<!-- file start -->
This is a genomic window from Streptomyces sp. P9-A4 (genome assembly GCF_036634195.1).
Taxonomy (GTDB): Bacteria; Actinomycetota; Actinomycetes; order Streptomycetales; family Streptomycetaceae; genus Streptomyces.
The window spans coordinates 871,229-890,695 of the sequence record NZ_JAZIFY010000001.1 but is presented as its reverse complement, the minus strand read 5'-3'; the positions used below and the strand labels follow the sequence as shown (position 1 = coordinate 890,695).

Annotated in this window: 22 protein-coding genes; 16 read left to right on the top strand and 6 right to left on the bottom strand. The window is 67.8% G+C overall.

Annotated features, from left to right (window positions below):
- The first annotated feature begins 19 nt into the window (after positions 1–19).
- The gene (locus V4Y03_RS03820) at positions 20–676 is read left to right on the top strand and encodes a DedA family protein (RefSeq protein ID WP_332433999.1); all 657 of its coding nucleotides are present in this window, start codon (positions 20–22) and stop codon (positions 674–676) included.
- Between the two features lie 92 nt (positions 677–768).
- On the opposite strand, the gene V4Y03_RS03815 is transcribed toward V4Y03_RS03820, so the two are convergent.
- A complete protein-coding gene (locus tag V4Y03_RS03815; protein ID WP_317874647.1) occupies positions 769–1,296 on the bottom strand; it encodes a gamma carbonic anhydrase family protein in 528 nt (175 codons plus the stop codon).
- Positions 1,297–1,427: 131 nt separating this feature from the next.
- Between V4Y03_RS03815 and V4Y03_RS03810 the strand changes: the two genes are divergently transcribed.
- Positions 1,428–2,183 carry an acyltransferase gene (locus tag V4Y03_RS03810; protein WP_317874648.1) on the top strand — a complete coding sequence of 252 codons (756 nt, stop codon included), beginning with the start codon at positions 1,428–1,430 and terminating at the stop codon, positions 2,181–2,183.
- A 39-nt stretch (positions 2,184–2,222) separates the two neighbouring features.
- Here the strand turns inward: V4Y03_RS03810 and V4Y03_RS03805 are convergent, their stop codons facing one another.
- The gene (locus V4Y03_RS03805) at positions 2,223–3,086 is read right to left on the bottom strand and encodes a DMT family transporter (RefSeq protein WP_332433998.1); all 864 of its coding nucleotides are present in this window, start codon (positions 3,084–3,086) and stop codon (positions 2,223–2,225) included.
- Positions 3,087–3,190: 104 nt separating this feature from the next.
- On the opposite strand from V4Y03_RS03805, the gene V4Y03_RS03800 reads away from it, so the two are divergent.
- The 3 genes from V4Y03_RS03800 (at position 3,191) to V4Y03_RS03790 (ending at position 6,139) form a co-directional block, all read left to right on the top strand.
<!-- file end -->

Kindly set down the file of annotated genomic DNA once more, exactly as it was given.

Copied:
This is a genomic window from Streptomyces sp. P9-A4 (genome assembly GCF_036634195.1).
Taxonomy (GTDB): Bacteria; Actinomycetota; Actinomycetes; order Streptomycetales; family Streptomycetaceae; genus Streptomyces.
The window spans coordinates 871,229-890,695 of the sequence record NZ_JAZIFY010000001.1 but is presented as its reverse complement, the minus strand read 5'-3'; the positions used below and the strand labels follow the sequence as shown (position 1 = coordinate 890,695).

Annotated in this window: 22 protein-coding genes; 16 read left to right on the top strand and 6 right to left on the bottom strand. The window is 67.8% G+C overall.

Annotated features, from left to right (window positions below):
- The first annotated feature begins 19 nt into the window (after positions 1–19).
- The gene (locus V4Y03_RS03820) at positions 20–676 is read left to right on the top strand and encodes a DedA family protein (RefSeq protein ID WP_332433999.1); all 657 of its coding nucleotides are present in this window, start codon (positions 20–22) and stop codon (positions 674–676) included.
- Between the two features lie 92 nt (positions 677–768).
- On the opposite strand, the gene V4Y03_RS03815 is transcribed toward V4Y03_RS03820, so the two are convergent.
- A complete protein-coding gene (locus tag V4Y03_RS03815; protein ID WP_317874647.1) occupies positions 769–1,296 on the bottom strand; it encodes a gamma carbonic anhydrase family protein in 528 nt (175 codons plus the stop codon).
- Positions 1,297–1,427: 131 nt separating this feature from the next.
- Between V4Y03_RS03815 and V4Y03_RS03810 the strand changes: the two genes are divergently transcribed.
- Positions 1,428–2,183 carry an acyltransferase gene (locus tag V4Y03_RS03810; protein WP_317874648.1) on the top strand — a complete coding sequence of 252 codons (756 nt, stop codon included), beginning with the start codon at positions 1,428–1,430 and terminating at the stop codon, positions 2,181–2,183.
- A 39-nt stretch (positions 2,184–2,222) separates the two neighbouring features.
- Here the strand turns inward: V4Y03_RS03810 and V4Y03_RS03805 are convergent, their stop codons facing one another.
- The gene (locus V4Y03_RS03805) at positions 2,223–3,086 is read right to left on the bottom strand and encodes a DMT family transporter (RefSeq protein WP_332433998.1); all 864 of its coding nucleotides are present in this window, start codon (positions 3,084–3,086) and stop codon (positions 2,223–2,225) included.
- Positions 3,087–3,190: 104 nt separating this feature from the next.
- On the opposite strand from V4Y03_RS03805, the gene V4Y03_RS03800 reads away from it, so the two are divergent.
- The 3 genes from V4Y03_RS03800 (at position 3,191) to V4Y03_RS03790 (ending at position 6,139) form a co-directional block, all read left to right on the top strand.